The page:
April 26, 2022
Five Steps to Take Before Borrowing a Student Loan

According to recent data, 63% of students who graduated in 2020 from a 4-year public or private institution in Maine borrowed some amount of student loan to pay for their education. In fact, the average amount of debt for those graduates was $32,764. Whether that amount seems reasonable or not, the good news is that there are several important steps students can take before borrowing. These key strategies can help reduce the amount borrowed and will help to ensure a successful financial future.
1. Exhaust All Other Funding Options
Have you completed the Free Application for Federal Student Aid (FAFSA) and finished the financial aid process at your school? Have you applied for outside scholarships? Have you talked with a financial aid counselor to ensure that you have accessed all of the financial aid available to you, including tuition payment plans? If not, these are important first steps to ensure that you are maximizing all funding sources available to you. It’s also important to remember that applying for financial aid is an annual process; be sure that you apply on time every year.

2. Research Your Future Salary
Before you borrow, it's critical that you fully understand the return on your investment, which includes researching your future salary. Visit CareerOneStop for information about annual wages by state, employment trends, skills needed, and much, much more.

3. Use FAME’s Debt/Salary Calculator
Once you’ve researched future earnings, the next step is to determine the maximum amount of student loans you should borrow based on your salary. In general, your student loan payment should represent no more than 8-10% of your monthly income. Another suggestion is that the total amount you borrow should not exceed your annual salary in your first year of employment. To learn more, visit FAME’s interactive student loan/salary calculator to determine the maximum amount you should borrow based on future earnings.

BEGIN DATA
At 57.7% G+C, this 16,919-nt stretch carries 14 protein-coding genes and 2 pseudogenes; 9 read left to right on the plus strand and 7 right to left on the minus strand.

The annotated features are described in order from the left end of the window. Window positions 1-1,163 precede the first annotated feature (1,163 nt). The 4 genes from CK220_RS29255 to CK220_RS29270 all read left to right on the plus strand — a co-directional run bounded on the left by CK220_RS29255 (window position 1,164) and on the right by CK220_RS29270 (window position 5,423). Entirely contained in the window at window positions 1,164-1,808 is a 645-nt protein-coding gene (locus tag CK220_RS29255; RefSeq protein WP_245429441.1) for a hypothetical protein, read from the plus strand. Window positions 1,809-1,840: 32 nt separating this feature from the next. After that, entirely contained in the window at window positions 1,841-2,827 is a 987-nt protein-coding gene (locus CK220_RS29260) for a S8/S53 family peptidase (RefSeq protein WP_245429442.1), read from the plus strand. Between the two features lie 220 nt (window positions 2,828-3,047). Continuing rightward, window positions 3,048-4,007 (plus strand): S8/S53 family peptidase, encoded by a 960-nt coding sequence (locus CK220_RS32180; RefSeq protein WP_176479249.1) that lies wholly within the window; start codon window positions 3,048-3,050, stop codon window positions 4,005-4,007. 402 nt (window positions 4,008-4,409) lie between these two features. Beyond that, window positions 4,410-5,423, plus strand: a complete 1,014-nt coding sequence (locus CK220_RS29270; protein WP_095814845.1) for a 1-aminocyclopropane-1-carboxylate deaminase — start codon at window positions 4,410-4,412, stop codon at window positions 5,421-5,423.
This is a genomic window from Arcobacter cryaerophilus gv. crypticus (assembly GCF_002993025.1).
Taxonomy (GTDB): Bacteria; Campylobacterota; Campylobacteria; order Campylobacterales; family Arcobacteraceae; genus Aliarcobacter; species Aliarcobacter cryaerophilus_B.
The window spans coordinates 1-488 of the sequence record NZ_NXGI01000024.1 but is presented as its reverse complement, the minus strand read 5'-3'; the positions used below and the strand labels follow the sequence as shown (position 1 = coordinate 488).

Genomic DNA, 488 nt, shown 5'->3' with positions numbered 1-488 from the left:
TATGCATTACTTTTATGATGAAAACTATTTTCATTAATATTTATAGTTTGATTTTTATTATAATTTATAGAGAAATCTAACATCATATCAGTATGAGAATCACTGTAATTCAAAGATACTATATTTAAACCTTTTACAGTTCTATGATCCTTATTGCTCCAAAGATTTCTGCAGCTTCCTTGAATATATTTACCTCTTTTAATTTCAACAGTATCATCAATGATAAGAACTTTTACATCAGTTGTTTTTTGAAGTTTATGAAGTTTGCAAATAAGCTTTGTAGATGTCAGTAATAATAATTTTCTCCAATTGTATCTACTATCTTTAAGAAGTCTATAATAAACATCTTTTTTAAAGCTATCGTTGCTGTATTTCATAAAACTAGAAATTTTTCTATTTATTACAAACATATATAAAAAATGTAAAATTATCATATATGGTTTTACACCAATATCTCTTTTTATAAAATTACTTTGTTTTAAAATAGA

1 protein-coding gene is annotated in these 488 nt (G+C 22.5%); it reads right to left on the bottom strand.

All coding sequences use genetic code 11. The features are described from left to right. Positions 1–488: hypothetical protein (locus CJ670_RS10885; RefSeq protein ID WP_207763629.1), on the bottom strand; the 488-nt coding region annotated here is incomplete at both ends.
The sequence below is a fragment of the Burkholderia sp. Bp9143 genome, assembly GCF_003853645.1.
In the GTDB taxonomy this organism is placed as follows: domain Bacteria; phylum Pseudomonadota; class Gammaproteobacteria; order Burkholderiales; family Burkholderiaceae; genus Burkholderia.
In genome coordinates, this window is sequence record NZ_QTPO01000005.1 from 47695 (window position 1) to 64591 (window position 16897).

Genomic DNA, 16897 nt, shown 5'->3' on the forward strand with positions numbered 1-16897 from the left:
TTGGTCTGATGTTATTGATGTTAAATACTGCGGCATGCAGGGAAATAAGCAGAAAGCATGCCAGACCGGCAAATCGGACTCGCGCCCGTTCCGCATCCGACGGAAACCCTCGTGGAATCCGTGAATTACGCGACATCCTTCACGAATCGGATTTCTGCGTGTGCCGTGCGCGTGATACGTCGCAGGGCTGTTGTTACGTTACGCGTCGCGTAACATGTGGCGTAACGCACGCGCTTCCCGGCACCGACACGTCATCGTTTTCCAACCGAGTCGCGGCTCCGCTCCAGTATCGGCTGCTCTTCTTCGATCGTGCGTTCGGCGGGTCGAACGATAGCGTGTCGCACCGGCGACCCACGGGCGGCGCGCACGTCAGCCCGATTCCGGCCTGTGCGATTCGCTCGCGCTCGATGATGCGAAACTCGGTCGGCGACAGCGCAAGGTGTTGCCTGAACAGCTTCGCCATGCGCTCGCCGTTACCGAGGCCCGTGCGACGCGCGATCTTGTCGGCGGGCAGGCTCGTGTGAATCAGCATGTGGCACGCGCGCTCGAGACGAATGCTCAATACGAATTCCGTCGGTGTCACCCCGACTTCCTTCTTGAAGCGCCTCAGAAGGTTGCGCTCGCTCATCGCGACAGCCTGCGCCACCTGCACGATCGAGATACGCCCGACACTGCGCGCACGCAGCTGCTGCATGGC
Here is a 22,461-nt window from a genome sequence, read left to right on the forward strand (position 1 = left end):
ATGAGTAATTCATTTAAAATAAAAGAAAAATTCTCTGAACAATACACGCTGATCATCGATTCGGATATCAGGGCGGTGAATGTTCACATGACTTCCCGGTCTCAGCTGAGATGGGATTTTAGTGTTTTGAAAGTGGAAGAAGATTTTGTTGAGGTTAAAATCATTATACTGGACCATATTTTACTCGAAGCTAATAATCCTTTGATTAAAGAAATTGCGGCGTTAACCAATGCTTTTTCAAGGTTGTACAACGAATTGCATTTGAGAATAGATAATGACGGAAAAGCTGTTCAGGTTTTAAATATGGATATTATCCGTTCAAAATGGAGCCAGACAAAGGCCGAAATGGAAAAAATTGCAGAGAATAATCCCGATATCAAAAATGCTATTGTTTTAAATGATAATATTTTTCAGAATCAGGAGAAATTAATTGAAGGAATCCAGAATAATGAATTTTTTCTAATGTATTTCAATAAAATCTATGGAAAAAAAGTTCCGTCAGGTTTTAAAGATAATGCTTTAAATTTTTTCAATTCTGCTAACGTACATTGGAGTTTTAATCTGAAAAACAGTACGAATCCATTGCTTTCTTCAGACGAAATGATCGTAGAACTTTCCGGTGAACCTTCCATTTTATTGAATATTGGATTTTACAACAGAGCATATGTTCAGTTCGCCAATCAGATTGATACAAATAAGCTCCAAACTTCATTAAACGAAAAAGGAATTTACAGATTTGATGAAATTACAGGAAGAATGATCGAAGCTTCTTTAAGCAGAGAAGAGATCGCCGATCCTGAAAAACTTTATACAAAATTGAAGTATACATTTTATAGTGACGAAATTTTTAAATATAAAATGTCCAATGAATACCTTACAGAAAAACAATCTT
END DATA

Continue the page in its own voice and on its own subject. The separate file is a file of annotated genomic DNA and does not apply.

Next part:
4. Reduce Your Expenses
Believe it or not, there are many college-related expenses that you can control. For example, do you have a roommate? How often to you purchase meals out or coffee? Perhaps you could save on travel expenses by leaving your car at home. One of the most important steps to reducing your expenses is to create a budget and stick to it. To learn about budgeting while in college and ways to save on daily expenses, we encourage you to sign up for our free online financial wellness tool at FAME.iGrad.com. There you’ll find courses and personalized content to help you strengthen your financial knowledge and decision-making.

5. Understand Your Student Loan Options
Since federal student loans have many benefits, including flexible repayment options, they generally should be considered first. Some families also choose to borrow against the equity in their home or take out private education loans. To assist you in becoming an informed borrower, FAME has developed tools and information to help you determine if you need to borrow and steps to take before you borrow.
For more information, check out our recent webinar:
Responsible Borrowing 101: Tools & Strategies to Support Your Students Before They Borrow

For most students, federal loans (and in some cases, private) are an integral part of financing higher education. Despite this reality, however, very few borrowers utilize all of the necessary tools and information to make informed borrowing decisions. In this webinar, participants learn about the key steps to take before borrowing, along with the many tools and resources available to support students as they navigate the student loan decision making process.
For additional helpful information and resources, find previous tips on our website.
FAME's College Access and Financial Education Team:
Mila TappanCollege Access and Outreach Manager
Jessica WhittierCollege Access Counselor 
Nikki VachonCollege Access Counselor
Maria MacDougalCollege Access Counselor
Floreka MalualCollege Planning Advisor
Mary DyerFinancial Education Programs Manager
Sarah Newcomb, Financial Education Programs Specialist
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